Jessica Jones is a Netflix original series created by Melissa Rosenberg, and is the latest series set in the Marvel Cinematic Universe (MCU). The show is based on the Marvel Comics character of the same name, portrayed by Kristen Ritter. The series also notably stars David Tennant as the lead antagonist Kilgrave, as well as Mike Colter as Luke Cage. The story follows Jessica Jones, a woman with superhuman strength, who works as a private investigator after a brief superhero career.
In the same vein as Daredevil, which came out earlier this year, Jessica Jones is another street-level story set in New York City. As such the stories are a lot more personal and the stakes are more grounded than the more grandiose entries seen in the MCU films. Unlike Daredevil, however, this series approaches superheroism in the neo-noir, detective drama genres.
What surprised me most about the series was how Jessica already had a past with the villain, Kilgrave, rather than introducing him as the story progressed. While knowing very little about the series, I expected it to be a lot more episodic, involving Jessica and her life as a P.I., with the plot eventually coming together to involve Kilgrave somehow. What the show presents was instead a lot more unique, creating a much more emotional and character driven story.
This series is in many ways the darkest story Marvel has presented so far, dealing with a range of serious topics such as rape, assault, substance abuse, and trauma. Kilgrave has the power to control people’s minds, which he inflicted severely upon Jessica in the past, using her and exploiting her powers to his own ends. What I really liked about how the series approached these issues was that, for the most part, it let these horrible instances speak for themselves. The word rape isn’t even mentioned regarding Jessica’s past with Kilgrave until the midpoint of the season, but it is easily understood from the onset that Kilgrave had been monstrous in this way and more.
Tennant’s portrayal as Kilgrave cements him as one of the best villains to grace the MCU, which have been in somewhat short supply. While I love Loki and Kingpin, others have not brought a lot to the table that has made them particularly compelling. Even Ultron, who I do really like, wasn’t given enough to make him stand out beyond clever quips and decent charisma. Kilgrave is absolutely sinister. He is merciless and exploitative, while at the same time being so charming that I caught myself occasionally sympathizing with him, before reminding myself how abhorrent he is.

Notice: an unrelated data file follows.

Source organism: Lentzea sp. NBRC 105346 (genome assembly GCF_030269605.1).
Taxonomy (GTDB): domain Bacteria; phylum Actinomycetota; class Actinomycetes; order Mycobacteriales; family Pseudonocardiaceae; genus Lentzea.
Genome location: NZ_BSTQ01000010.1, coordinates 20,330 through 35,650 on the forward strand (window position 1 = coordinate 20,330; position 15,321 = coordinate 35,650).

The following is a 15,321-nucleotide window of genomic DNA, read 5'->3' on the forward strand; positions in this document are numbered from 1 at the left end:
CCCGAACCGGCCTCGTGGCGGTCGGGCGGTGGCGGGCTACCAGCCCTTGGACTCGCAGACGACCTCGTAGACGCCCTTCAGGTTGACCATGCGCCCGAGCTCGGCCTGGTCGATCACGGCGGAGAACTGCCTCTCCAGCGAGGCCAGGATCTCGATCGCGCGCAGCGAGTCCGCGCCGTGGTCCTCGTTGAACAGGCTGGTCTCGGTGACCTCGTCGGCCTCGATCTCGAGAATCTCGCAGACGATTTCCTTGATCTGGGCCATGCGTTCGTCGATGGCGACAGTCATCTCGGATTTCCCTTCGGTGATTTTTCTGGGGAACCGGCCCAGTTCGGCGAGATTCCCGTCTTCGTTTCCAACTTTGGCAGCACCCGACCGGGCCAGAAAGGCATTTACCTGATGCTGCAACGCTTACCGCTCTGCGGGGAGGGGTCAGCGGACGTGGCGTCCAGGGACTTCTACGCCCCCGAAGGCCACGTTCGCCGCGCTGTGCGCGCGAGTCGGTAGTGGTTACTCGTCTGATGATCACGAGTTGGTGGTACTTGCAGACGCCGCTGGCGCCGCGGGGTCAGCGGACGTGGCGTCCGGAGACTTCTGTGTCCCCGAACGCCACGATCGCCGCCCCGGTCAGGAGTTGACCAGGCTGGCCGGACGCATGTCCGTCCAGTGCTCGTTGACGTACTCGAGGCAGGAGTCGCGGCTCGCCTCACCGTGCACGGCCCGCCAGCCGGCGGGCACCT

As Tennant has spoken about in interviews, there are in fact a lot of sympathetic aspects to Kilgrave’s situation, despite his vile tendencies. He can never truly know if somebody is doing something because they want to or because he is telling them to, and realizing this I wonder if anybody could hold a power like that without becoming corrupted by it. Ultimately, he’s only in pursuit of what will make him happy, rather than typical or clichéd supervillain ambitions. Many innocent people are harmed along the way, making his behaviour deplorable, but we can still connect with his desire on a human level.
I liked Jessica as a protagonist quite a lot. The archetypical “asshole” type character, who is abrasive, crude, and doesn’t care what other people think has a tendency to come across obnoxiously. Jessica is written and performed quite well in this role, however, where I understood quite clearly that her behaviour is riding on the shoulders of a lot of pain and, despite appearances, helping people and doing the right thing matters to her a lot. When it comes down to the wire she doesn’t act overly irritated or callous, but does her best to save as many people as she can.
Her story of living with trauma and deciding to confront it despite the turmoil it causes her had me hooked from episode one. The aspects of exploitation and abuse juxtaposed brilliantly with a protagonist wielding superhuman strength, demonstrating that there are many ways to make one feel powerless. The MCU has brushed with trying to depict post-traumatic stress before with Tony Stark, but they never really committed to exploring that idea, favouring instead to end Iron Man 3 with a big robot fight. Jessica Jones handles the issue a lot better, using it as a force much of the characters consistently struggle to overcome.
The supporting cast is rather strong, utilizing the likes of Luke Cage, Trish Walker (Hellcat in the comics), and others to give a lot of personality to the story. Despite her desire to be a loner, Jessica associates with a range of people that that are all haunted in some way. This challenges her with helping to support them and their demons while combating her own. A bit too much time was dedicated to the dissolving marriage of Jeri Hogarth, a lawyer who helps Jessica acquire cases, but for the most part everybody has something unique and meaningful to contribute to the story.
The only disappointing thing about the series for me has been related to the amount of hype I heard prior to watching through it. While I had avoided a lot of the critical reception, many people I knew had already seen through it and were giving it high praise. I feel this may have over-inflated my expectations, resulting in me feeling slightly underwhelmed by the end.
Jessica Jones is a great series nonetheless, presenting a fresh approach to a superhero story. Sexuality and darker issues are tackled in a fantastically real and engaging way that has been absent from much of the live-action depictions of the genre thus far. While connected to the MCU, it stands enough on its own to be watched through without having seen anything prior, yet expands further upon the universe in an exciting way. I can’t wait to see what comes next.